Exploration into the world of high-tech bowling leads us to the scratch and tournament bowlers — competitors with a higher degree of expertise who are willing to invest their dollars into multiple bowling balls and their time into practice, instruction and advice.
Brad Buckert, owner of Begin’rs to Pros bowling stores in Rochester, said today’s scratch bowler — defined as someone who averages around 220 or better on “house” lane conditions — should have a minimum of six bowling balls plus a polyester spare ball in his or her arsenal.
Ball No. 1 — “Just like the typical league bowler, the scratch bowler starts with a benchmark ball (drilled with the pin at about a 1:30 position on the clock either next to or just above the ring finger), Buckert said. “He or she normally uses the benchmark ball to figure out the lane pattern and/or to use on the fresh lane condition.”
Ball No. 2 — Scratch bowlers also should own a pin down (under fingers) solid reactive symmetrical ball, Buckert said.
His ball choices for both the first and second balls out of the bowler’s bag include the Storm HyRoad, Track 503C or 300T, Ebonite Game Changer, Columbia OutBurst, Hammer Arson, Storm Marvel or 2Furious or a Brunswick Revolver series.
Ball No. 3 — Buckert said the next ball would be a pin up (above fingers) pearl symmetrical reactive ball.
“This ball is needed for the transitions that happen on a typical house shot,” he noted.
Ball choices here could be Ebonite Cyclone, Columbia Eruption, Hammer Grape Vibe, Storm Marvel Pearl or 2Fast, the new Storm Frantic (available on Oct. 25), or the Roto-Grip Nomad Dagger or Rising Star.
“These balls will handle just about everything thrown at you during a freshly-oiled typical house shot and in most cases the freshly-oiled medium length and medium to lighter volume Sport conditions,” Buckert said.
Sport League oil patterns are much flatter than house conditions. In other words, Sport lanes have less oil in the middle of the lane, which means there is not as much “miss room” or forgiveness on the outside boards of the lane. These patterns force the bowler to be more accurate and have a more controllable ball reaction.
Buckert brings a new term into the mix when talking about balls for Sport conditions — radius of gyration or RG. The bowling ball’s RG represents how fast the ball “revs up” off the bowler’s hand. The lowest RG (2.46) revs fastest and higher RG (2.80) revs slowest.
“These balls should be lower RG (2.46-2.50) to medium RG (2.51-2.55) balls,” Buckert said. “They will give the bowler an earlier and more controllable reaction for the tougher flatter Sport patterns.”
Balls No. 4 & 5 — Tournament bowling creates a need to add a couple more bowling balls to the arsenal.
“Many tournaments today use exotic oil patterns, and most of the big money events feature very difficult lane conditions,” Buckert said. “The scratch bowler will have one or two asymmetrical bowling balls for longer patterns and/or high volume conditions. Generally one will be a solid coverstock and one will be a pearl coverstock. The solid can either be pin up or pin down and the pearl is general pin up.”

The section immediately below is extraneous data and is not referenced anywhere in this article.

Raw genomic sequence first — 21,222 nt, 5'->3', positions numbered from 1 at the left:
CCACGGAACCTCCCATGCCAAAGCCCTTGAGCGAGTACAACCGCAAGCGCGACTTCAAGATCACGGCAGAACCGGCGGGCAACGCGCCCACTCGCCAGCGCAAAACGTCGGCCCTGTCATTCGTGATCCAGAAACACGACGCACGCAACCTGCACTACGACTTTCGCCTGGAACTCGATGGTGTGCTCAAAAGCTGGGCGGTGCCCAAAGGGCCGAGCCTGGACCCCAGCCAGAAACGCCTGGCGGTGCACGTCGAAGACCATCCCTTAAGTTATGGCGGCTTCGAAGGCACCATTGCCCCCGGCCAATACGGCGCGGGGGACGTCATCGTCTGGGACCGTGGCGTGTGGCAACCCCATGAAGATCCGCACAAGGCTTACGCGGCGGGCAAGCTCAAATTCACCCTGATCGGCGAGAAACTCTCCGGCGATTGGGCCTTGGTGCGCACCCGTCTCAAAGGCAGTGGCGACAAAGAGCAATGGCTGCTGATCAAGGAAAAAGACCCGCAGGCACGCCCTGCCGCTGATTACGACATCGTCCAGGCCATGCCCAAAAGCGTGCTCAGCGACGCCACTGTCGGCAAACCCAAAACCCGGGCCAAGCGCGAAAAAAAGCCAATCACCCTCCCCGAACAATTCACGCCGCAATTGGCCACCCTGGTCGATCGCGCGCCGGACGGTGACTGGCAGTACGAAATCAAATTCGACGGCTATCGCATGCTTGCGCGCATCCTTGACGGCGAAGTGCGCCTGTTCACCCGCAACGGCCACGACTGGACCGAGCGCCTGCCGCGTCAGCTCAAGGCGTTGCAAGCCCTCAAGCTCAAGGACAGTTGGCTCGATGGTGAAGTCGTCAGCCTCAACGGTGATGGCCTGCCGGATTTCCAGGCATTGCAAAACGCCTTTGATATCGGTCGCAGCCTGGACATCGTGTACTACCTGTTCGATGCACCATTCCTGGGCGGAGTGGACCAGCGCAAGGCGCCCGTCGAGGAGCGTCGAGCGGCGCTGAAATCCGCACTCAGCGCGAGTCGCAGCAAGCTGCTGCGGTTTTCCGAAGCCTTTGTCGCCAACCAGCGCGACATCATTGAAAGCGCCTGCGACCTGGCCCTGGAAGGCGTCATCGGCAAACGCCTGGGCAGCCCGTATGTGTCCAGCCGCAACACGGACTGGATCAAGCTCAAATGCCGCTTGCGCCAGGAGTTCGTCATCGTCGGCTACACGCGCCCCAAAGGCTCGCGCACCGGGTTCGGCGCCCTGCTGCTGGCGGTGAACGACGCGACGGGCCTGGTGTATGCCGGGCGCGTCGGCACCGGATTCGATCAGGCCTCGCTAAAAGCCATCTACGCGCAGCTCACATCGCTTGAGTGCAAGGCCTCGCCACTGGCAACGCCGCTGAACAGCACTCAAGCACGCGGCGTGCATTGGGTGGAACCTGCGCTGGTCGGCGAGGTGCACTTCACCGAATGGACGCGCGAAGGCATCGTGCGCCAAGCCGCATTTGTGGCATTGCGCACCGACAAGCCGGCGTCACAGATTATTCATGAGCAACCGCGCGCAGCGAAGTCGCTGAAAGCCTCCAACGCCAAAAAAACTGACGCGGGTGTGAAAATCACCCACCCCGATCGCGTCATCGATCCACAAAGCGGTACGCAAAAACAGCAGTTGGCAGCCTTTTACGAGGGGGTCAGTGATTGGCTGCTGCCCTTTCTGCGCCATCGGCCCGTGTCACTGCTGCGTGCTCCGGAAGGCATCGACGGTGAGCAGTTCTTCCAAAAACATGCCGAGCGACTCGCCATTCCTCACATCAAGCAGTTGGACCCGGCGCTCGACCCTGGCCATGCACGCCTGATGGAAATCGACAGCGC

Solid asymmetrical choices include the Storm Virtual Gravity Nano, Roto-Grip Theory, Hammer Taboo, Ebonite Mission 250K, Columbia Ransom Demand, Track 715A or a Brunswick C-System Alpha Maxx.
Pearl asymmetrical ball choices include the Storm Virtual Gravity Nano Pearl (just arrived on Oct. 13), Roto-Grip Mutant Cell Pearl, Hammer Epidemic, Columbia Encounter, Ebonite Signals or the Brunswick Ulti-Maxx.
Ball No. 6 — “I think the other ball that should fit into this arsenal is a weaker coverstock symmetrical ball for drier conditions,” Buckert said. “These are usually drilled with pin above the fingers to help them get more length.”
The Storm Tropical Heat, Storm Tropical Breeze or Brunswick Slingshot fit the bill here.
‘Specialty Balls’ — Buckert said the most prolific tournament players have all of the above “plus a few more specific balls and/or drillings to help with the multitude of tougher tournaments conditions.”
These are what I call ‘trouble balls’ or ‘specialty balls’. They are designed for a specific ball reaction to score better on a certain condition or when the lanes transition a certain way.”
Balls that are in this category include the Storm Victory Road (pearl version), Storm Reign Supreme or Storm Reign or the new Roto-Grip Bandit.
“The reason I selected these balls is because they have the potential for the most angular backend motion,” Buckert said. “This is needed when the tougher conditions force the bowlers (mostly right handed bowlers) to move very deep inside on the lane and sometimes even having to loft the ball over the gutter cap.”
Buckert said that what these balls do better than any other bowling balls from all ball companies is “get down the lane and turn the corner harder.”
“They are higher RG (2.56 or higher) and, most importantly, they all have higher density flip blocks on the bottom of the core that allow them to change direction stronger — be more angular into the pocket — than the other balls from even the deepest of angles.”
Buckert is able to stay on top of his “game” by watching some of Rochester’s best bowlers in Sport leagues at Clover Lanes on Tuesday and Thursday nights.
“Each week, I’m able to watch all types of bowlers try to beat these tough conditions,” he said. “It also allows me to know what bowling balls and what drilling patterns work best for all types of bowlers on these patterns on the fresh oil and, of course more importantly, for all of the transitions that the lane condition goes through.”